There areWe have assembled three lists:; Kkindergarten to 2nd gSecond Grade, 3rd Third to Sixth– 6th g Grade, and Seventh to Twelfth7th – 12th g Grade. Click on the one that interests you. Hope they help. Many of these books will bring back great memories. Happy reading this summer!

 

When your children have completed their readings, enter them into the contest by clicking here.

 

Marlin Detweiler 

 


 

Free Offers

 

Free CD

We have created a CD that includes a song to memorize the Ten Commandments, a song to memorize the U.S. Presidents and a talk explaining classical Christian education by Marlin Detweiler. You may have a free copy by requesting it with a May order of $50 or more. When ordering on the internet enterour web site, add the item COMMANDCD to get one. _ as an item code to get one.

 


 

Q&A

 

Q. A few friends and I were having a debate over what kind of books our children should read over the summer. What do you think categorizes good literature for children??

A. Funny you should ask thatAs we mentioned above, because we have been getting that question a lot since announcing the reading contest. I will give you my opinion, but please realize that opinions vary on this subject. I do not believe that everything that your children read needs to be in the category of GREAT literature. Some of my most precious memories as a child come from times I spent reading a book on our boat while my father fished, and the books were not all great literature. Things like Nancy Drew and the Hardy Bboys are a great way to get your child hooked on reading. When If you only give your children things to read that are difficult for them to read and understand, they may never develop a love of reading. At the same timeLike anything else, I sometimes fed my children Wendy’s or McDonald’s, but if that was all I ever gave them, they would not be very healthy.

 

Q. I have been looking at your online classes, but my children have not been classically educated because we just became familiar with the idea. They are in junior high, and I’m concerned it may be too late, but would really like them to take some of the classes. Any suggestions?

A. Don’t worry about the fact that they have not had a classical education. We always say, “Some is better than none.” You did not say what classes you wanted them to take, but Latin I, for instance, starts at a beginning point. Obviously, they will have to work harder that someone who has already learned elementary Latin, but we have students doing it all the time. The same is true of other subjects. Give us a call, and we will be happy to help you prepare your child and help place them in the right classes.

 

Please submit any questions you’d like answered here to info@veritaspress.com.

 


Announcements

 

2008 – 2009 Catalog

Our 2008 – 2009 catalog is at the printer. Yippee!! You should expect it in the 2nd second or 3rd third week of May. We hope you enjoy it as much as we enjoy putting it together.

 

Veritas Press Teacher Training Conferences

By now you may have received our brochure for the teacher training conferences we are hosting.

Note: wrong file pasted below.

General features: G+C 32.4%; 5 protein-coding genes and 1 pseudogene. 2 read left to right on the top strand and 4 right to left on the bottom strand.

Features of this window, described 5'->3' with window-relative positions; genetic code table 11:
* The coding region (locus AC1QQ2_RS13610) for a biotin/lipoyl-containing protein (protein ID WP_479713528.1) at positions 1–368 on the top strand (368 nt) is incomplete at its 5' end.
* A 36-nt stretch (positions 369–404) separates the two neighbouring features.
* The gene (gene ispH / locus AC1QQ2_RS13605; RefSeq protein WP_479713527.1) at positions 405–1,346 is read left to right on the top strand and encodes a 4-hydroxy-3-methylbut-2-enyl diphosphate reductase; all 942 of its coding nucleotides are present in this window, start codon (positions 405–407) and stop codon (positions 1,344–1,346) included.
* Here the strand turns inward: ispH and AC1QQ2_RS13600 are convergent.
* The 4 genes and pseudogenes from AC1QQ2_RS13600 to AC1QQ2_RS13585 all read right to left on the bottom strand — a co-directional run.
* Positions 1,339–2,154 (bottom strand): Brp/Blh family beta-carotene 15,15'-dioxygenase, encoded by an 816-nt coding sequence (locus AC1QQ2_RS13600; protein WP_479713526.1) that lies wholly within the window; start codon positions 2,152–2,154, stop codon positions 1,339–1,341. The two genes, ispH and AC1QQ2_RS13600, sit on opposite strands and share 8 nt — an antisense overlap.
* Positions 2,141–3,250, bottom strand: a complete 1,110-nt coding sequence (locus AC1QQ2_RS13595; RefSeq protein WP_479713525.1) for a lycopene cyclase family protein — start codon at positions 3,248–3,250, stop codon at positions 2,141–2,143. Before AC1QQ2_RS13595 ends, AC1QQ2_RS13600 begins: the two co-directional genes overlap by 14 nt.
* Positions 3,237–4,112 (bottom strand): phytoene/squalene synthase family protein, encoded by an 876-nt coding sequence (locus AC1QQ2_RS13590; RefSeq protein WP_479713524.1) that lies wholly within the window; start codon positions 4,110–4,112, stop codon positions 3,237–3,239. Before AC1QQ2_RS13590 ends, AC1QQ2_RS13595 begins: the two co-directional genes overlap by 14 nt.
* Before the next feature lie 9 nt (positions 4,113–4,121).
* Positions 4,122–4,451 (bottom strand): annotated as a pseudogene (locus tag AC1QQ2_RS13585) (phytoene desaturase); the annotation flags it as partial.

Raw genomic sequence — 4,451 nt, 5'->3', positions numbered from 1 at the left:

You can enjoy one here in Lancaster with all local flavor of things like shoo-fly pie, and one online. Voddie Baucham, author of Family Driven Faith, will be the featured speaker at the 2008 Teacher Training Conference July 21–23 in Lancaster, Pennsylvania. Or you can attend our online-only teacher training conference on August 6–8 which will feature Joel Belz, Douglas Wilson and Oliver North as keynote speakers.

 

We are also offering Latin-in-a-Week, Omnibus I-In-A-Week and Omnibus II-In-A-Week July 21–25th. Some of the In-A-Week conferences are offered online at different times, too. The teacher training conferences link above provides helpful information for the In-A-Week classes, too.

 

Veritas Press Scholars Online Classes

Registration for  online classes has already exceeded our expectations for the fall and our catalog is yet to mail. Many classes have filled. Thankfully,  in many instances we’ve been able to add another when needed. Please take a moment to click the link above to learn more. And don’t hesitate if you are planning to participate. We hate telling folks that they are on a waiting list.

 

16th Annual ACCS Conference: Recovering Truth, Goodness, and Beauty

The Association of Classical and Christian Schools (ACCS) Conference will be held June 2628, 2008 in Austin, Texas. It is designed to provide the principles of a classical and Christian education, and practical instruction in a broad range of subjects. Plenary sessions will feature Ken Myers, Douglas Wilson, George Grant, and Matt Whitling. Practical workshops will teach the implementation of classical Christian education. Click here for more information or contact the ACCS office at (208) 882-6101.

 

Job Openings in Lancaster, Pa., and Online

Online Teachers – Veritas Press Scholars Online continues to have teacher openings for the 2008–2009 school year. We are also interested in hearing from you if you are interested in discussing subsequent years, even if you can’t teach this coming year. Experienced teachers can work from home, the beach, or anywhere high-speed internet is available. Send resume to etter_b@comcast.net.

 

Customer Service, First Phone – Here is a great chance to join the fun at Veritas Press. We have a great full time job available that we dub as “First Phone.” Imagine being able to help all those moms, dads and schools to make their curriculum choices for the year. Duties include customer service, answering customer emails, processing orders, and of course being the first to answer the telephone when customers call. Send resume to info@veritaspress.com.

 


 

Visit us on the web at VeritasPress.com or call us at 1-800-922-5082.